A very dry month for the southeastern mainland increases rainfall deficiencies
Soil moisture details are reported when there are periods of significant rainfall deficits.
Soil moisture data is from the Bureau's Australian Water Resources Assessment Landscape (AWRA-L) model, developed through the Water Information Research and Development Alliance between the Bureau and CSIRO.
See: Australian Landscape Water Balance.
What is drought?
Go to Bureau Blog: What is drought?
Drought is a prolonged, abnormally dry period when the amount of available water is insufficient to meet our normal use. Drought is not simply low rainfall; if it was, much of inland Australia would be in almost perpetual drought. Because people use water in so many different ways, there is no universal definition of drought. Meteorologists monitor the extent and severity of drought in terms of rainfall deficiencies. Agriculturalists rate the impact on primary industries, hydrologists compare ground water levels, and sociologists define it by social expectations and perceptions.
It is generally difficult to compare one drought to another, since each drought differs in the seasonality, location, spatial extent and duration of the associated rainfall deficiencies. Additionally, each drought is accompanied by varying temperatures and soil moisture deficits.
Rainfall averages, variability and trends
- Average rainfall: How much rain do you expect?
- Rainfall variability: How consistent is rainfall in your area?
- Rainfall history: Check tables, graphs and data from your local weather station.
- Rainfall trends: Has your rainfall changed?
Lowest on record - lowest since at least 1900 when the data analysed begin.
Severe deficiency - rainfalls in the lowest 5% of historical totals.
Serious deficiency - rainfalls in the lowest 10% of historical totals, but not in the lowest 5%.
Very much below average - rainfalls in the lowest 10% of historical totals.
Below average - rainfalls in the lowest 30% of historical totals, but not in the lowest 10%.
Average - rainfalls in the middle 40% of historical totals.
Above average - rainfalls in the highest 30% of historical totals, but not in the highest 10%.
Very much above average - rainfalls in the highest 10% of historical totals.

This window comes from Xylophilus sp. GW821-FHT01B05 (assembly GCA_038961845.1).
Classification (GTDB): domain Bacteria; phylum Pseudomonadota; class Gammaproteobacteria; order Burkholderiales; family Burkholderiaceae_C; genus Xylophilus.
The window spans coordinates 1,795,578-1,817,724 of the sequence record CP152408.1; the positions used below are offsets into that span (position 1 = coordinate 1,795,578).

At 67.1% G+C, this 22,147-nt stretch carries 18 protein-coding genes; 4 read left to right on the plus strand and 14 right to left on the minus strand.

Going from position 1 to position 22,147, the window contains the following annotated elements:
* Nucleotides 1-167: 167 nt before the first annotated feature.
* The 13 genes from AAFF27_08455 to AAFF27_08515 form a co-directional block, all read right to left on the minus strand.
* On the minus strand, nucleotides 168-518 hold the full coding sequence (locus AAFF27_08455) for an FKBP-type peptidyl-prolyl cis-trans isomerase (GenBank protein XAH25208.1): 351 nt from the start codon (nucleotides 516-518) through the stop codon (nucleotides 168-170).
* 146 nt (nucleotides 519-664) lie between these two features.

Australian Government drought assistance
Department of Agriculture and Water Resources information and contacts:
- Know your weather
Know your weather. Know your risk.
- Water Information
Water resources assessments and forecasts
- Water and the Land
Weather and climate for primary industries
- Australian Bureau of Agricultural and Resource Economics and Sciences
(ABARES) is a research bureau within the Department of Agriculture, Fisheries and Forestry aimed at Australia's primary industries.
- Climate Change in Australia
Bureau/CSIRO website, including rainfall and temperature projections and impacts for the coming decades.
- CSIRO-BoM Drought-EC Report (July 2008)
An assessment of the impact of climate change on the nature and frequency of exceptional climatic events, and accompanying Supplementary Information.
Australia's driest September on record increases rainfall deficiencies
September rainfall was below average across the majority of Australia, and especially so across the southern mainland. It was the driest September on record nationally, and the second driest September on record for Victoria, third driest for Western Australia, and fourth driest for South Australia.
Rainfall totals were in the lowest 10% of historical rainfall totals for the month in large areas including greater southwestern Western Australia (southwest of a line between about Geraldton and Esperance), South Australia from Ceduna east across the Eyre Peninsula and agricultural districts, much of the western half of New South Wales, and nearly all of Victoria except parts of South and West Gippsland. Total rainfall for the month was the lowest on record for September at many sites in Victoria and Western Australia, and a handful of locations in New South Wales and Tasmania.
The year to date has also been exceptionally dry over the mainland southeast, with significant rainfall deficiencies continuing to affect large areas of eastern Australia at timescales out to around two years duration. Compared to other January to September periods since 1900, year-to-date rainfall has been the second lowest on record for the Murray–Darling Basin, third lowest for New South Wales, and eighth lowest for Victoria.
Deficiencies have increased in both extent and severity at each of the 6-, 9- and 18-month timescales across eastern Australia and parts of Western Australia. Deficiencies have increased for much of New South Wales, with the area of severe deficiencies now extending further into eastern and northern Victoria, eastern South Australia, inland southern Queensland, and south coast Western Australia than compared to periods ending August 2018.